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Thursday, August 13, 2009

180 Year-Old House Uncovered

Yesterday at Miktsqaaq Angayuk we finished uncovering the 180 year-old house. It appears to have had two siderooms - one attached to the main room and the other with an outside entrance. Both had been used for banya and had had sod roofs. The unattached sideroom also had had a bench along the wall it shared with the main room. The main room of the house had had a roof of thatch and a wooden door to the outside. We found a large posthole in each corner and 3 (of what I suspect were 4) additional postholes forming a square in the middle of the room. The outside posts would have supported a square outer ring from which beams would have sloped up to the inner square. In the photos we marked the old post holes with alder logs for clarity sake.

Mark and I are wondering if the house was a specialized hunting camp used mostly by men. We have found a great deal of hunting related artifacts but very little of what we would associate with women. Yesterday we even found a metal crucible that would have melted the lead poured into molds or water to create bullets and bird shot.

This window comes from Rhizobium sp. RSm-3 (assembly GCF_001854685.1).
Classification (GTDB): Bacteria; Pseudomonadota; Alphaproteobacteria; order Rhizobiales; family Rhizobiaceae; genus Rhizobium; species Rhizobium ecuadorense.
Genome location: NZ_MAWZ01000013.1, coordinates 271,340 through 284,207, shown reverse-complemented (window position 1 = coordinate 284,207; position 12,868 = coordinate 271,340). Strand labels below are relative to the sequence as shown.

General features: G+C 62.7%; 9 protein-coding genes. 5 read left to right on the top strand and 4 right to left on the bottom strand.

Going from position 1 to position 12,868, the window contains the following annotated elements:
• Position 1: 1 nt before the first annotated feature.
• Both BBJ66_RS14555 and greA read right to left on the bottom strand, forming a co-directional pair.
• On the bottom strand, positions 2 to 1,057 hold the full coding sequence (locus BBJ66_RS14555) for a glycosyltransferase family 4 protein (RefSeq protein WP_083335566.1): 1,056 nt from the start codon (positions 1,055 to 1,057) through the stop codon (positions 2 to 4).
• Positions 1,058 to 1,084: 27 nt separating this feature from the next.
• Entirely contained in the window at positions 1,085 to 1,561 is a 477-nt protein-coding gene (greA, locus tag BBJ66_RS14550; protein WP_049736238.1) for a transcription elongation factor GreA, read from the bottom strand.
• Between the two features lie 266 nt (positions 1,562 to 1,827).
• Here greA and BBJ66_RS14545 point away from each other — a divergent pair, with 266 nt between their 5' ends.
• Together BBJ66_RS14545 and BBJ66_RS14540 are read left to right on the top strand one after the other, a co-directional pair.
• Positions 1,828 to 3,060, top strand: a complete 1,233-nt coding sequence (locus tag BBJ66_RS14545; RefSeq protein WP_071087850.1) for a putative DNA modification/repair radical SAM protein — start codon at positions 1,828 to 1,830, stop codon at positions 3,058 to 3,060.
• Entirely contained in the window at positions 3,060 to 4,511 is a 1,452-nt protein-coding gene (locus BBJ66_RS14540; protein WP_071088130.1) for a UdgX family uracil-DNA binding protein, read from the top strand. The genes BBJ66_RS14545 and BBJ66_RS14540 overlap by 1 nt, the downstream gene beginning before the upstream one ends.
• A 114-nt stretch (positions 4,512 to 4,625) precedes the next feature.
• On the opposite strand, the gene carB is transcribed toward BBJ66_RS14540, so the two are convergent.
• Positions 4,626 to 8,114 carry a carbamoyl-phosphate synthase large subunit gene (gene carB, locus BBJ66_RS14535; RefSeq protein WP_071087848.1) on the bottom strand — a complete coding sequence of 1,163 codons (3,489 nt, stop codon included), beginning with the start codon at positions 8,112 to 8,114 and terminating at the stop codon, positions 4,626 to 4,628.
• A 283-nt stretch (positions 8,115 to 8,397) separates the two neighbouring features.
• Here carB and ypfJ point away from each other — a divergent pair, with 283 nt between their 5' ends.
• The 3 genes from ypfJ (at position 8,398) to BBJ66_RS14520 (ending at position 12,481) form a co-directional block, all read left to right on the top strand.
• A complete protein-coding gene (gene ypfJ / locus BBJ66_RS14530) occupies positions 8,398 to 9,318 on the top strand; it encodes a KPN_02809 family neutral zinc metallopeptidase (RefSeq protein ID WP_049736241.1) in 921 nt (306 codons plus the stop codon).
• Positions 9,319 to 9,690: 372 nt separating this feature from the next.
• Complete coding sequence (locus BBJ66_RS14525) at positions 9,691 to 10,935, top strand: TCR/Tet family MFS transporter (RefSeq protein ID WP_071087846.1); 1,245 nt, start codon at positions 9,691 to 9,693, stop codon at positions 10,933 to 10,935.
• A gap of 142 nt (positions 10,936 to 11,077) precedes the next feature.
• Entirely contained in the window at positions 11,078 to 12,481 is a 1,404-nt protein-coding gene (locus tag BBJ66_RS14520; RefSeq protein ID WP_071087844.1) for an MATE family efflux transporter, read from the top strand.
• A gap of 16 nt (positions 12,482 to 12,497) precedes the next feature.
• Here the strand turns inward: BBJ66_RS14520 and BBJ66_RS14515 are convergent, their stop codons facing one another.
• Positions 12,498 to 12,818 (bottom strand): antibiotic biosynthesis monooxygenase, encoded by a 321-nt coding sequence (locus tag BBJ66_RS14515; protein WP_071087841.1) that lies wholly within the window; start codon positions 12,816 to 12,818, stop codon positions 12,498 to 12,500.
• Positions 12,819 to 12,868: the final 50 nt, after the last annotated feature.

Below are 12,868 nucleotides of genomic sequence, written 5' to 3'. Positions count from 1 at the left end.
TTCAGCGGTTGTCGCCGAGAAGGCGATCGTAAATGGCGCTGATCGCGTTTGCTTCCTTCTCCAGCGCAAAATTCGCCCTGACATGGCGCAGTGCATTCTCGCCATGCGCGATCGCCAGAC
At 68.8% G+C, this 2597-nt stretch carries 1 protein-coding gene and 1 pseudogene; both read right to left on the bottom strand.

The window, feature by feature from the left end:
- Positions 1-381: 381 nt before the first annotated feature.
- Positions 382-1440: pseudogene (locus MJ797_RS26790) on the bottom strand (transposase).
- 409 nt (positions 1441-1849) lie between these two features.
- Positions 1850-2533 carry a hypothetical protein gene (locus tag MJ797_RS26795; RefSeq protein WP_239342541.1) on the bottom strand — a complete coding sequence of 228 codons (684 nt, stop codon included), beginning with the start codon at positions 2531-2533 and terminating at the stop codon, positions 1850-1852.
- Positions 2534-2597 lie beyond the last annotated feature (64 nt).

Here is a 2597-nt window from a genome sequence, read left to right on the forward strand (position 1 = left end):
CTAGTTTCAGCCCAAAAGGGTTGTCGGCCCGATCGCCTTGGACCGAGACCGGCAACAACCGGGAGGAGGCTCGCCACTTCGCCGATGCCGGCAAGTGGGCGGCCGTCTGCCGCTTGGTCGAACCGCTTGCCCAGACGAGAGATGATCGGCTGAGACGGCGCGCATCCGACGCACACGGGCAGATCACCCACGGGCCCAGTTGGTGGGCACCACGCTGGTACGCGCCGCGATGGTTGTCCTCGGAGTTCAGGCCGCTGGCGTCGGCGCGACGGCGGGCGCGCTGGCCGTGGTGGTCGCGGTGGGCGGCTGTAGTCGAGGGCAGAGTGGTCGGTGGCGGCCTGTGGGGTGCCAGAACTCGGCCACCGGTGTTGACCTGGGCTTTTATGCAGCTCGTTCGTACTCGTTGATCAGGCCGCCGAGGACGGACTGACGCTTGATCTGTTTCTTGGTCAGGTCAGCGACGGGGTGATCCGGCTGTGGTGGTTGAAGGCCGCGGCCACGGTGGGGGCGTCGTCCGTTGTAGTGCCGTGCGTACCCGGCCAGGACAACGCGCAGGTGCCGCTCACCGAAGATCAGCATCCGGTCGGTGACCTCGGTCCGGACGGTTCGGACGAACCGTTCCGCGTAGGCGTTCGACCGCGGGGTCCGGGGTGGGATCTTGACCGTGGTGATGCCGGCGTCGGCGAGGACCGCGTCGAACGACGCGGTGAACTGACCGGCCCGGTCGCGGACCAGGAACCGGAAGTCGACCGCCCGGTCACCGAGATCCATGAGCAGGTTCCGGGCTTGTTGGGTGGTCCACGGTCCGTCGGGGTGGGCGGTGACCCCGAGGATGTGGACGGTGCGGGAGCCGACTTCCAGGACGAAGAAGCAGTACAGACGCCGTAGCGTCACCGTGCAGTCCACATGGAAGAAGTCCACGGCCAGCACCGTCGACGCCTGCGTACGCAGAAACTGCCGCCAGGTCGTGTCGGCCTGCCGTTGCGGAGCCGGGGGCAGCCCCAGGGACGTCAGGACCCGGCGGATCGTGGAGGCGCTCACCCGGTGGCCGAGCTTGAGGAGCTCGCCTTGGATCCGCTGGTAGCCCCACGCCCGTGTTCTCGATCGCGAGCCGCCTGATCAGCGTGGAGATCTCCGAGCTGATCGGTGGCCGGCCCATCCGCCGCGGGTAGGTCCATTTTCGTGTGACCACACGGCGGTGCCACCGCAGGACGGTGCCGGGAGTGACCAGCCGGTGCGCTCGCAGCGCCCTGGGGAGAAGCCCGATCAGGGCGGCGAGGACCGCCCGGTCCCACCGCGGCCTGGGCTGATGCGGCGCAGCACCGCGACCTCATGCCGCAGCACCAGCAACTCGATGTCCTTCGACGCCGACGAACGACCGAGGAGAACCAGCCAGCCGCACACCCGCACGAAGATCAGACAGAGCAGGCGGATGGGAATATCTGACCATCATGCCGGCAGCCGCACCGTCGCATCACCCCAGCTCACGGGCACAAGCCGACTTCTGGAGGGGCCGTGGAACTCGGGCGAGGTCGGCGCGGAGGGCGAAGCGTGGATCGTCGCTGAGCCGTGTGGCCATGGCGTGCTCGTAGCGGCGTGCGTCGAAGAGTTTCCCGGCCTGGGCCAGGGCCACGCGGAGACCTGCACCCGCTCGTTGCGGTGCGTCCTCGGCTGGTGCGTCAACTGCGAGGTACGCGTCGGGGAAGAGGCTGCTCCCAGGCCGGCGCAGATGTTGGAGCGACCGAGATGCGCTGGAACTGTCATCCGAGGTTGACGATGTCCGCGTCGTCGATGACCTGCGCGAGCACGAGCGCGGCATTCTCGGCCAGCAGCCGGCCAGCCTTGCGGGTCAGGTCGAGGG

Out in the midden Leslie continues to bottom out in the midden. Yesterday she found the pictured netsinker and ulu right above the sterile beach gravels at the bottom of the midden. The ulu has a well-drilled hole that would have been used to help haft on a wooden handle. This style of ulu is not typically found in older Kachemak (3-4000 years old) deposits and I am beginning to suspect that our midden represents the remains of a later Kachemak occupation (circa 2000 years ago). We will eventually know what the date of the prehistoric component at the site when we radiocarbon date charcoal samples we found in the midden. We'll know the exact age of Leslie's ulu. Patrick

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